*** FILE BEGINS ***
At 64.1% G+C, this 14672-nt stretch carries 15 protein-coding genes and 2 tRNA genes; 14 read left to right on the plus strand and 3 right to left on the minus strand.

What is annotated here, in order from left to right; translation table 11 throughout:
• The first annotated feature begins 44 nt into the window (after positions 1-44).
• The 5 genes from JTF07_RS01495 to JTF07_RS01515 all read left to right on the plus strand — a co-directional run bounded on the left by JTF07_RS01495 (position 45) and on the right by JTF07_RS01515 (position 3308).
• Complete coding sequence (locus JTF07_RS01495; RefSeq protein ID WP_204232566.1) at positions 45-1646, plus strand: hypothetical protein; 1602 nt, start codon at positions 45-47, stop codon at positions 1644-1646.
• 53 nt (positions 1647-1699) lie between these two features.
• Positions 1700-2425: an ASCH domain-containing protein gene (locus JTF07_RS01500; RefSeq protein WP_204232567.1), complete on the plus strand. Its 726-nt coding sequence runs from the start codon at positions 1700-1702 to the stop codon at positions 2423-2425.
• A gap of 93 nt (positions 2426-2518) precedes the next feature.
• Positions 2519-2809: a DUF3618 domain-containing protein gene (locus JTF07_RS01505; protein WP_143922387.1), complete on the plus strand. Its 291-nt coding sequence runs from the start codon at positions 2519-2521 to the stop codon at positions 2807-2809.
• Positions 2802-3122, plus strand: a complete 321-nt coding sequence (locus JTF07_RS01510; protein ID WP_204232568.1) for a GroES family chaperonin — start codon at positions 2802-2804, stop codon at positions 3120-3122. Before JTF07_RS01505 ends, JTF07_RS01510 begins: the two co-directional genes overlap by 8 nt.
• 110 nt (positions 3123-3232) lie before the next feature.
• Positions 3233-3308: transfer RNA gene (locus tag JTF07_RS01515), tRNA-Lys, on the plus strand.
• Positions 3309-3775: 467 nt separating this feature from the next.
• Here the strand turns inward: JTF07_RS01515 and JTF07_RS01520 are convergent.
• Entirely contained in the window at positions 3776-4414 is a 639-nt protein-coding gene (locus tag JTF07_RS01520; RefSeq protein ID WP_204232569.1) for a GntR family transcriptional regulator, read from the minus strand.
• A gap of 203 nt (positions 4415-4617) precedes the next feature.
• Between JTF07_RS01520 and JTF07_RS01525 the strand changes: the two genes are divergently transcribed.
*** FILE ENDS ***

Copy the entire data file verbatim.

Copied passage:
At 64.1% G+C, this 14672-nt stretch carries 15 protein-coding genes and 2 tRNA genes; 14 read left to right on the plus strand and 3 right to left on the minus strand.

What is annotated here, in order from left to right; translation table 11 throughout:
• The first annotated feature begins 44 nt into the window (after positions 1-44).
• The 5 genes from JTF07_RS01495 to JTF07_RS01515 all read left to right on the plus strand — a co-directional run bounded on the left by JTF07_RS01495 (position 45) and on the right by JTF07_RS01515 (position 3308).
• Complete coding sequence (locus JTF07_RS01495; RefSeq protein ID WP_204232566.1) at positions 45-1646, plus strand: hypothetical protein; 1602 nt, start codon at positions 45-47, stop codon at positions 1644-1646.
• 53 nt (positions 1647-1699) lie between these two features.
• Positions 1700-2425: an ASCH domain-containing protein gene (locus JTF07_RS01500; RefSeq protein WP_204232567.1), complete on the plus strand. Its 726-nt coding sequence runs from the start codon at positions 1700-1702 to the stop codon at positions 2423-2425.
• A gap of 93 nt (positions 2426-2518) precedes the next feature.
• Positions 2519-2809: a DUF3618 domain-containing protein gene (locus JTF07_RS01505; protein WP_143922387.1), complete on the plus strand. Its 291-nt coding sequence runs from the start codon at positions 2519-2521 to the stop codon at positions 2807-2809.
• Positions 2802-3122, plus strand: a complete 321-nt coding sequence (locus JTF07_RS01510; protein ID WP_204232568.1) for a GroES family chaperonin — start codon at positions 2802-2804, stop codon at positions 3120-3122. Before JTF07_RS01505 ends, JTF07_RS01510 begins: the two co-directional genes overlap by 8 nt.
• 110 nt (positions 3123-3232) lie before the next feature.
• Positions 3233-3308: transfer RNA gene (locus tag JTF07_RS01515), tRNA-Lys, on the plus strand.
• Positions 3309-3775: 467 nt separating this feature from the next.
• Here the strand turns inward: JTF07_RS01515 and JTF07_RS01520 are convergent.
• Entirely contained in the window at positions 3776-4414 is a 639-nt protein-coding gene (locus tag JTF07_RS01520; RefSeq protein ID WP_204232569.1) for a GntR family transcriptional regulator, read from the minus strand.
• A gap of 203 nt (positions 4415-4617) precedes the next feature.
• Between JTF07_RS01520 and JTF07_RS01525 the strand changes: the two genes are divergently transcribed.